• Ed Miliband has claimed that there are 116,000 non-doms but this ignores those of the UK’s 400,000 international students and 6 million foreign-born workers who did not have to file a self-assessment form and those who did file it but did not tick the non-dom box. It is estimated that something like 1 million are not permanent residents, so are by definition non-doms.
  • The rules introduced by Labour (and supported by the Tories) in 2008 ended up only hurting less wealthy non-doms and did nothing to really wealthy ones: electing to be taxed on a remittance basis benefits only those with very high foreign incomes.
  • While most countries tax worldwide income of residents, a significant number including the UK have exemptions for certain people (mostly foreigners) so that they only pay taxes on local income.
  • There is a substantial literature showing that tax systems are very important in deciding where top talent goes. It tells us that punitive changes to the UK tax system could discourage the most valuable potential immigrants from footballers to inventors.
  • Changing how we determine someone’s domicile is likely to have unintended consequences. First, making it easier to acquire a new domicile might reduce inheritance tax receipts, as UK domiciled residents of foreign countries currently pay UK death duties on their worldwide estates. Second, changes to the concept of domicile would have repercussions in other areas of law, such as matrimonial matters and determining the validity of wills.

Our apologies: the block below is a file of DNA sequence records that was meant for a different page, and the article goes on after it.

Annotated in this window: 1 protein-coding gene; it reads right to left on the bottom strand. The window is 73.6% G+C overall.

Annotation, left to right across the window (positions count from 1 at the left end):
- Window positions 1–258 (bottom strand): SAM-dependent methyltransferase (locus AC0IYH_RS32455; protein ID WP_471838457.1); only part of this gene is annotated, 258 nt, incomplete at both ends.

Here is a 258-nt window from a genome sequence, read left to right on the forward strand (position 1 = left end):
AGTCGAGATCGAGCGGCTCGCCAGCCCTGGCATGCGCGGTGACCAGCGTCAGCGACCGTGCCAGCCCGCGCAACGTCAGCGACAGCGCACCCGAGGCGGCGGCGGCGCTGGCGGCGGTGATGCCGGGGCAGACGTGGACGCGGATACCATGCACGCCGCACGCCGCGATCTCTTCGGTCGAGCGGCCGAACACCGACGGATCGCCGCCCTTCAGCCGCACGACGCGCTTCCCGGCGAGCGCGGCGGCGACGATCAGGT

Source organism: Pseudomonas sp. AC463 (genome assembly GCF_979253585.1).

• The ethical justifications for Ed Miliband’s view that it is immoral that non-doms do not pay tax on their foreign income are deeply contentious. There is no principled moral case for taxing more than local income.

You can read the full paper here

Logical Fallacies: 20. Argumentum ad numeram

 

The final instalment in Madsen Pirie’s series on Logical Fallacies; here he looks at the ‘argumentum ad numeram’.

You can pre-order the new edition of Dr. Madsen Pirie’s How to Win Every Argument here

Logical Fallacies: 19. Wishful thinking

 

In his penultimate video on logical fallacies, Madsen Pirie takes a look at ‘wishful thinking’.

You can pre-order the new edition of Dr. Madsen Pirie’s How to Win Every Argument here